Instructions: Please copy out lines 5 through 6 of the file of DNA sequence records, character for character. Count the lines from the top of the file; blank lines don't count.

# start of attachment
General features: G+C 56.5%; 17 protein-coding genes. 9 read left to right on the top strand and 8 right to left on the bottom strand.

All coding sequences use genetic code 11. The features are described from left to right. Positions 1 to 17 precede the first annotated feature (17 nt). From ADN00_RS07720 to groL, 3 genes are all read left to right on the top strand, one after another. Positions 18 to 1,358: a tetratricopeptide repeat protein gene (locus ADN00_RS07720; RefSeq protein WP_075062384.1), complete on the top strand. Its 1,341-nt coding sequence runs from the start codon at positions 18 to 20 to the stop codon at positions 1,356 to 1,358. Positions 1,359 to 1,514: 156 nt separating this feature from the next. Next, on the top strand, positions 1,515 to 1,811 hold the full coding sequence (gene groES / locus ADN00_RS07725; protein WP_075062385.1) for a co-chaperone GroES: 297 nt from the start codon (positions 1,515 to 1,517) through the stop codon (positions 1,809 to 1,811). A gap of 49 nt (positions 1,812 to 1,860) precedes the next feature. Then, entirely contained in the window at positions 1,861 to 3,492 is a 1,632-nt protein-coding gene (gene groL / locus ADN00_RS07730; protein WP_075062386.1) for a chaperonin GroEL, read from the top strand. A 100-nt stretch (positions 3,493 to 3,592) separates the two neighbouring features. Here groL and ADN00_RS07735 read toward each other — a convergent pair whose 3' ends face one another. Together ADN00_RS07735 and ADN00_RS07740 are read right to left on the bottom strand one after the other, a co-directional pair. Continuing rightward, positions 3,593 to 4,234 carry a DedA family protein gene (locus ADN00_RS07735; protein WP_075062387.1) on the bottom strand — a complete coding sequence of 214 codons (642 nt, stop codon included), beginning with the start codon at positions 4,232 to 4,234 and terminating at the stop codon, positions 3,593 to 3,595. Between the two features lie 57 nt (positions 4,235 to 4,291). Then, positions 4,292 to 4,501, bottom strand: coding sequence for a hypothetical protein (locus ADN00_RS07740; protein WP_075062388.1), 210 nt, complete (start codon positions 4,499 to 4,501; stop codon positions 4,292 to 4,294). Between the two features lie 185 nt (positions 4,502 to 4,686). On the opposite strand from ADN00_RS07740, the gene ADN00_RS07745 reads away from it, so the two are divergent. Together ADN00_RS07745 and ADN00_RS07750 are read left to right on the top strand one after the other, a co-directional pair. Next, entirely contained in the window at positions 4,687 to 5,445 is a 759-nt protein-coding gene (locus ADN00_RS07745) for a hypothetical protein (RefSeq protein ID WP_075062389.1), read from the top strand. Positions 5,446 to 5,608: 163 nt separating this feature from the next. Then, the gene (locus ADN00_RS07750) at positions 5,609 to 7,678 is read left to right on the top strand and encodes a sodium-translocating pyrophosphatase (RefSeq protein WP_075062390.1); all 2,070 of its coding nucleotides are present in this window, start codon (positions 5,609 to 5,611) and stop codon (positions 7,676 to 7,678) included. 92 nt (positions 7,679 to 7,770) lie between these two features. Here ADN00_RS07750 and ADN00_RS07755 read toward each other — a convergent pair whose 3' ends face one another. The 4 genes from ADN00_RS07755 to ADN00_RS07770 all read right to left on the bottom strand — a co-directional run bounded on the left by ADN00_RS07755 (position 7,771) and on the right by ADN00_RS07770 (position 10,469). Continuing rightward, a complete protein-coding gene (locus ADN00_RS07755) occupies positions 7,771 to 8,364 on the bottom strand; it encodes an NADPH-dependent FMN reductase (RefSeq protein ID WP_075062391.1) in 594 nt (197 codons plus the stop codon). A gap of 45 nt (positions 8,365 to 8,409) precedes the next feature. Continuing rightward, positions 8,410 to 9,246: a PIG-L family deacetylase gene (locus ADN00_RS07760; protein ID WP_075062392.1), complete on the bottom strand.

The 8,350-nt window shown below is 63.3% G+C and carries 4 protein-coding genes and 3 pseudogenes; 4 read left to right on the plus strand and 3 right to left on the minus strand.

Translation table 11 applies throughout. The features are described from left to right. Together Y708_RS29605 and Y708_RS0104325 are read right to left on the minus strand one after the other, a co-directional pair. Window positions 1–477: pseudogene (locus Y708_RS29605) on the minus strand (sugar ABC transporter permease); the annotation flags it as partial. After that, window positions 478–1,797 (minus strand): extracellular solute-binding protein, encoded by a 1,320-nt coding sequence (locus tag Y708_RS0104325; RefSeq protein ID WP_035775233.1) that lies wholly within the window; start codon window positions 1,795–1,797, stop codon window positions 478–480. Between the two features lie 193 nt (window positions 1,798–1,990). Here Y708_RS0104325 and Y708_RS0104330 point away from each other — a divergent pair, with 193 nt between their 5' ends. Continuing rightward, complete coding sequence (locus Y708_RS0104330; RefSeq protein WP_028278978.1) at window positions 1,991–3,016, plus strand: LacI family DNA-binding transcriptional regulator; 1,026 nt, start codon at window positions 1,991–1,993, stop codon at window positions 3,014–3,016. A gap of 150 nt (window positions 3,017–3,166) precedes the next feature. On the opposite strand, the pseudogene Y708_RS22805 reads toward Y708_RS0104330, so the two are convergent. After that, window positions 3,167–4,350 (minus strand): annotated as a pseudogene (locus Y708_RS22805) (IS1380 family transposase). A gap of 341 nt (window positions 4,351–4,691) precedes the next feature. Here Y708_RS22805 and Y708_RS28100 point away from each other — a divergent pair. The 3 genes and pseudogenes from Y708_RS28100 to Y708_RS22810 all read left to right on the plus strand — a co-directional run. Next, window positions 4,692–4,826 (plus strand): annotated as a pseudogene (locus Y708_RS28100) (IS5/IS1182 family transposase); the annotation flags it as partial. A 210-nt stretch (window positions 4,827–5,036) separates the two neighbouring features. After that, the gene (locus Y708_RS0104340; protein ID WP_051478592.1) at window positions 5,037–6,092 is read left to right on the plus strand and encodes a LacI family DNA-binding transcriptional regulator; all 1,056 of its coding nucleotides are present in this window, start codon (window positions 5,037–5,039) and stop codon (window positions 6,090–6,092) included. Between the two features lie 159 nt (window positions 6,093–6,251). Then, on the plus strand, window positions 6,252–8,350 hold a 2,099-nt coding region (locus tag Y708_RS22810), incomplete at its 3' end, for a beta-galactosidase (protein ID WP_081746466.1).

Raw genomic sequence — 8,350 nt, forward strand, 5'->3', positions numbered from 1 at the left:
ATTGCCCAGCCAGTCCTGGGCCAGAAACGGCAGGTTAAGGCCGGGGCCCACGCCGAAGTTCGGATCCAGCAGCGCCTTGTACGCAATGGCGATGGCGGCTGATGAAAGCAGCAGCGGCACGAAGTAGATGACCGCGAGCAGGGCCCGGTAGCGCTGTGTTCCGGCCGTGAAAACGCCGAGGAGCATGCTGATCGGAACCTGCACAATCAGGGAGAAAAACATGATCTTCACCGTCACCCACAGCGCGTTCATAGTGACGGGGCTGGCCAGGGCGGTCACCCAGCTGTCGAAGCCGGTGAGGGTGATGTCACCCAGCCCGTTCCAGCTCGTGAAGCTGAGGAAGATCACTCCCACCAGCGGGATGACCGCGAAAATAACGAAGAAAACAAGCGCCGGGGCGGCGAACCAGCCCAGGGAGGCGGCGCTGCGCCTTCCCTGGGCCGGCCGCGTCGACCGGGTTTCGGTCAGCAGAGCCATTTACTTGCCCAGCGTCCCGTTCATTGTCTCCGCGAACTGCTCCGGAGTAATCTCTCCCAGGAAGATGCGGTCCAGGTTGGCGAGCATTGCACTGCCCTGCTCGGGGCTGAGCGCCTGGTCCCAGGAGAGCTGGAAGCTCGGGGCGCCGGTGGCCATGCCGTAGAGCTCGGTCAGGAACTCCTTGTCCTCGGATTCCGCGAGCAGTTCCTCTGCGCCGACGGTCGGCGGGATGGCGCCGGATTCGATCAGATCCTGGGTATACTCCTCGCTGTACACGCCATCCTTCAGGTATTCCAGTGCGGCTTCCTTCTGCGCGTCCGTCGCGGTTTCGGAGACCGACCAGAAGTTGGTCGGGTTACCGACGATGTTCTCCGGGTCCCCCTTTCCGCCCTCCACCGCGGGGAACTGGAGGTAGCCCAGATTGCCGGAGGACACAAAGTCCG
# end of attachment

Raw genomic sequence — 8,350 nt, forward strand, 5'->3', positions numbered from 1 at the left:
ATTGCCCAGCCAGTCCTGGGCCAGAAACGGCAGGTTAAGGCCGGGGCCCACGCCGAAGTTCGGATCCAGCAGCGCCTTGTACGCAATGGCGATGGCGGCTGATGAAAGCAGCAGCGGCACGAAGTAGATGACCGCGAGCAGGGCCCGGTAGCGCTGTGTTCCGGCCGTGAAAACGCCGAGGAGCATGCTGATCGGAACCTGCACAATCAGGGAGAAAAACATGATCTTCACCGTCACCCACAGCGCGTTCATAGTGACGGGGCTGGCCAGGGCGGTCACCCAGCTGTCGAAGCCGGTGAGGGTGATGTCACCCAGCCCGTTCCAGCTCGTGAAGCTGAGGAAGATCACTCCCACCAGCGGGATGACCGCGAAAATAACGAAGAAAACAAGCGCCGGGGCGGCGAACCAGCCCAGGGAGGCGGCGCTGCGCCTTCCCTGGGCCGGCCGCGTCGACCGGGTTTCGGTCAGCAGAGCCATTTACTTGCCCAGCGTCCCGTTCATTGTCTCCGCGAACTGCTCCGGAGTAATCTCTCCCAGGAAGATGCGGTCCAGGTTGGCGAGCATTGCACTGCCCTGCTCGGGGCTGAGCGCCTGGTCCCAGGAGAGCTGGAAGCTCGGGGCGCCGGTGGCCATGCCGTAGAGCTCGGTCAGGAACTCCTTGTCCTCGGATTCCGCGAGCAGTTCCTCTGCGCCGACGGTCGGCGGGATGGCGCCGGATTCGATCAGATCCTGGGTATACTCCTCGCTGTACACGCCATCCTTCAGGTATTCCAGTGCGGCTTCCTTCTGCGCGTCCGTCGCGGTTTCGGAGACCGACCAGAAGTTGGTCGGGTTACCGACGATGTTCTCCGGGTCCCCCTTTCCGCCCTCCACCGCGGGGAACTGGAGGTAGCCCAGATTGCCGGAGGACACAAAGTCCG